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New York composer and multi-instrumentalist Caleb Burhans is a man of contrasts. He’s a self-described agnostic with a passion for sacred music (he has a history of singing in church choirs). He’s a composer who creates noncommercial music for his own projects, but has worked with popular comics of late-night TV (including Stephen Colbert and David Letterman). And, as a musician, he’s been known to adapt his talents for any style, performing in orchestras, ambient ensembles, rock bands, and disco groups, among other settings.
All of those experiences (sans disco, perhaps) come into play on Burhans’s latest album, Past Lives, a collection of four pieces from his decades-spanning catalog of works thematically centered around grief—not just as a response to death or failed relationships, but also to time, opportunity lost to addiction, and changing eras and identities (he wrote 2010’s “Requiem for General Motors in Janesville, Wisconsin” after the auto plant in his hometown ceased production). But where his 2013 album Evensong mixes reverent choral vocals with lush orchestral arrangements, Past Lives is characterized by sparse, profoundly intimate instrumentals that feel more like a private mediation than communal ritual.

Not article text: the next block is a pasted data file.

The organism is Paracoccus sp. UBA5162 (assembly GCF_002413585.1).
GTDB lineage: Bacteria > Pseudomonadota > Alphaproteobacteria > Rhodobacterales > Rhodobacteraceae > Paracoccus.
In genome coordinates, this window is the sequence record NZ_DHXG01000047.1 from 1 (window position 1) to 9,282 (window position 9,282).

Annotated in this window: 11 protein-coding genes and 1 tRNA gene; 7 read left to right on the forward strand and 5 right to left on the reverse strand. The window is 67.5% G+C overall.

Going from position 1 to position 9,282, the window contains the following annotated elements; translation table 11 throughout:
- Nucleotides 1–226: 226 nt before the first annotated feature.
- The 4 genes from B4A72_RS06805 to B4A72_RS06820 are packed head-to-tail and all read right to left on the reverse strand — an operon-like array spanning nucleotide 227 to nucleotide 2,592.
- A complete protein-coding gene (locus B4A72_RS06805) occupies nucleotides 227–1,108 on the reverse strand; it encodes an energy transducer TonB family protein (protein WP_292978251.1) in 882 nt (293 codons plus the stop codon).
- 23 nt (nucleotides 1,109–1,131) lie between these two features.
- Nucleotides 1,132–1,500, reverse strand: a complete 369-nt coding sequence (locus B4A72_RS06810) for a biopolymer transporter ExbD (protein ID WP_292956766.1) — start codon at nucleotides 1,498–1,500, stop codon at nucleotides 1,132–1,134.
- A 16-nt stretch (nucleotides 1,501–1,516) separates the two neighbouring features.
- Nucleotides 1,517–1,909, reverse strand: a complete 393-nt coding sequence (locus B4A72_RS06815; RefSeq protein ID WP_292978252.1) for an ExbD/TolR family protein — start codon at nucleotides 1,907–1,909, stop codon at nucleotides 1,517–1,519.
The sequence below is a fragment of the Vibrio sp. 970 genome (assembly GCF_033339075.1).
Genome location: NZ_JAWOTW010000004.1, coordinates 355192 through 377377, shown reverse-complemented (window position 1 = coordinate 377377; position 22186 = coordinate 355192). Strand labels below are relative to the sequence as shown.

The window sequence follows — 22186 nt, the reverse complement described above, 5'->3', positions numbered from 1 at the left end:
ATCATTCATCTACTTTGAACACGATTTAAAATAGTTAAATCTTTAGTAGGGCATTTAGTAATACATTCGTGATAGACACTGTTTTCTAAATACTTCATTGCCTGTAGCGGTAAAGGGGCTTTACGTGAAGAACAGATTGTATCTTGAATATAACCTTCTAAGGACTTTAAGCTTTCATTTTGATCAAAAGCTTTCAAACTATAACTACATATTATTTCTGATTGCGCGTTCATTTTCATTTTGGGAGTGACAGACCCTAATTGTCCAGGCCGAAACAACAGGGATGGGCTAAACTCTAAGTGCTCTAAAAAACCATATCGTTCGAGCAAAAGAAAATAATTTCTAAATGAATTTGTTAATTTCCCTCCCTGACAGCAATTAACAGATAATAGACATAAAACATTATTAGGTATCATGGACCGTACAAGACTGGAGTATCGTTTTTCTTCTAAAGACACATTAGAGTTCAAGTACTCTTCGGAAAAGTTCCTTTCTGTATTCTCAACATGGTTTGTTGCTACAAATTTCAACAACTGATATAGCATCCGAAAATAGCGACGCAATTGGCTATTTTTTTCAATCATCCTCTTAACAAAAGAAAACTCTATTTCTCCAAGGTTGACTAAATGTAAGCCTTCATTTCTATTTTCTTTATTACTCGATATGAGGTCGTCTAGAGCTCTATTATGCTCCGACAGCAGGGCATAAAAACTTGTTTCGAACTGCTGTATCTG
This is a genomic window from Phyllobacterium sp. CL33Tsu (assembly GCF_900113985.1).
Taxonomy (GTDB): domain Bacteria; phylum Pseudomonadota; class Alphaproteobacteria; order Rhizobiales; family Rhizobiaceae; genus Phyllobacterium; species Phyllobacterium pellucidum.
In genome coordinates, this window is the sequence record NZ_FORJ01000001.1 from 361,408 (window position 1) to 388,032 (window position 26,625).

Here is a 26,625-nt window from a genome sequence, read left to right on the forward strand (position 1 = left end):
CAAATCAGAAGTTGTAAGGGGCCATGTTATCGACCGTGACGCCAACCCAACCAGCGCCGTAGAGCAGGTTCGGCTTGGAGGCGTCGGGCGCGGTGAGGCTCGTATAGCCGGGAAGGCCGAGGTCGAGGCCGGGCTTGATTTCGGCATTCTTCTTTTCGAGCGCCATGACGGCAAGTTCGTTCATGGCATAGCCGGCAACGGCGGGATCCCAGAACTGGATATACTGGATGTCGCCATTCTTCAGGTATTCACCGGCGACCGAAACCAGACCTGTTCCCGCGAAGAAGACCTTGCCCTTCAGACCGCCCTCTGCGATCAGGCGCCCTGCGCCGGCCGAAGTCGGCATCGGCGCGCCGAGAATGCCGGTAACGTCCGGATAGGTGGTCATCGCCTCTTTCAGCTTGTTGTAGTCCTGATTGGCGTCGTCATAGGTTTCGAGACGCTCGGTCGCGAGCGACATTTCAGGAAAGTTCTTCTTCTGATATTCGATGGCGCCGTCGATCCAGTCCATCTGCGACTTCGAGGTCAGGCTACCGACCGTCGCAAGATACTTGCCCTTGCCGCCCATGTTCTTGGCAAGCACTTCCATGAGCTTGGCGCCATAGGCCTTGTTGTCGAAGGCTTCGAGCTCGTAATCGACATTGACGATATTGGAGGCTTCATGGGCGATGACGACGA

Co-produced with Grey Mcmurray, Burhans’s collaborator in electro-acoustic duo itsnotyouitsme, the record does a lot within that context. Opener “A Moment for Jason Molina”—a tribute to the indie songwriter who passed away in 2013—features Simon Jermyn on guitar and recalls some of the earthy, soul-stirring qualities of Molina’s music. “Contritus,” performed by New York’s JACK Quartet, channels a contemplative, cinematic rollercoaster of emotions. After a gentle marimba and harp performance on “Once in a Blue Moon,” Burhans closes things out with “Early Music (for a Saturday),” merging stoic bass guitar and minimalist electronic blips into an interplanetary journey that slowly dissolves into the white light of the beyond.
In many faiths and traditions, mourning is viewed as an act for the living. Likewise, Past Lives doesn’t just seek to honor departed friends or note a closing chapter of life, but to explore the unanswered questions and complex feelings of the bereaved. Though the moods might be sad, Burhans always provides plenty of space for reflection. And in times where personal tragedies often play out more publicly on a more massive scale than ever, this album feels like a gift.